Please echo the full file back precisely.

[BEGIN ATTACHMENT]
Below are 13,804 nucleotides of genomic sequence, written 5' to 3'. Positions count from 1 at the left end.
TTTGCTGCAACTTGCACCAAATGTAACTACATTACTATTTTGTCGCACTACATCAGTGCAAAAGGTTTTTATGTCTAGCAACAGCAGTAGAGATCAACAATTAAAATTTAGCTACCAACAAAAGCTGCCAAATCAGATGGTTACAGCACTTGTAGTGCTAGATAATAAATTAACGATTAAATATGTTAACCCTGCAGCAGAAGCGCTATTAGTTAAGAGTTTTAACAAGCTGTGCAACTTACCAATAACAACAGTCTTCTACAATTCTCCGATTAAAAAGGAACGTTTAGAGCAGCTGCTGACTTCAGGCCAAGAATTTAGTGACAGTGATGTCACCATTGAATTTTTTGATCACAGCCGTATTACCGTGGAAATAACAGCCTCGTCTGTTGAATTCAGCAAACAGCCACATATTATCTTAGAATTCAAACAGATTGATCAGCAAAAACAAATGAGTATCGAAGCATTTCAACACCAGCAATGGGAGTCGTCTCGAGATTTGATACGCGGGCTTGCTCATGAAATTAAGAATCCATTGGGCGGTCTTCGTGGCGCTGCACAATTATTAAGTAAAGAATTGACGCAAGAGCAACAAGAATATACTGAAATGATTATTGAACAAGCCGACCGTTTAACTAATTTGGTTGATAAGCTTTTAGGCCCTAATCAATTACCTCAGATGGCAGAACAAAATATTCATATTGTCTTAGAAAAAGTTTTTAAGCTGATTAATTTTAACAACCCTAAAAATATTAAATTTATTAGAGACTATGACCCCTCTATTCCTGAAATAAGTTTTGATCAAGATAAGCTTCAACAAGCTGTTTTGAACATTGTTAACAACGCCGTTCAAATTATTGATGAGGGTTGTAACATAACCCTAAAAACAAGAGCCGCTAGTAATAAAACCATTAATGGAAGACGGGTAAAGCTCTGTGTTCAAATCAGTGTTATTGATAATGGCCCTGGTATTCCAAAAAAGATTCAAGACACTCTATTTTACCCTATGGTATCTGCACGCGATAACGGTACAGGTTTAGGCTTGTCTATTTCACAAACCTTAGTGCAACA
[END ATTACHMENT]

Below are 13,804 nucleotides of genomic sequence, written 5' to 3'. Positions count from 1 at the left end.
TTTGCTGCAACTTGCACCAAATGTAACTACATTACTATTTTGTCGCACTACATCAGTGCAAAAGGTTTTTATGTCTAGCAACAGCAGTAGAGATCAACAATTAAAATTTAGCTACCAACAAAAGCTGCCAAATCAGATGGTTACAGCACTTGTAGTGCTAGATAATAAATTAACGATTAAATATGTTAACCCTGCAGCAGAAGCGCTATTAGTTAAGAGTTTTAACAAGCTGTGCAACTTACCAATAACAACAGTCTTCTACAATTCTCCGATTAAAAAGGAACGTTTAGAGCAGCTGCTGACTTCAGGCCAAGAATTTAGTGACAGTGATGTCACCATTGAATTTTTTGATCACAGCCGTATTACCGTGGAAATAACAGCCTCGTCTGTTGAATTCAGCAAACAGCCACATATTATCTTAGAATTCAAACAGATTGATCAGCAAAAACAAATGAGTATCGAAGCATTTCAACACCAGCAATGGGAGTCGTCTCGAGATTTGATACGCGGGCTTGCTCATGAAATTAAGAATCCATTGGGCGGTCTTCGTGGCGCTGCACAATTATTAAGTAAAGAATTGACGCAAGAGCAACAAGAATATACTGAAATGATTATTGAACAAGCCGACCGTTTAACTAATTTGGTTGATAAGCTTTTAGGCCCTAATCAATTACCTCAGATGGCAGAACAAAATATTCATATTGTCTTAGAAAAAGTTTTTAAGCTGATTAATTTTAACAACCCTAAAAATATTAAATTTATTAGAGACTATGACCCCTCTATTCCTGAAATAAGTTTTGATCAAGATAAGCTTCAACAAGCTGTTTTGAACATTGTTAACAACGCCGTTCAAATTATTGATGAGGGTTGTAACATAACCCTAAAAACAAGAGCCGCTAGTAATAAAACCATTAATGGAAGACGGGTAAAGCTCTGTGTTCAAATCAGTGTTATTGATAATGGCCCTGGTATTCCAAAAAAGATTCAAGACACTCTATTTTACCCTATGGTATCTGCACGCGATAACGGTACAGGTTTAGGCTTGTCTATTTCACAAACCTTAGTGCAACA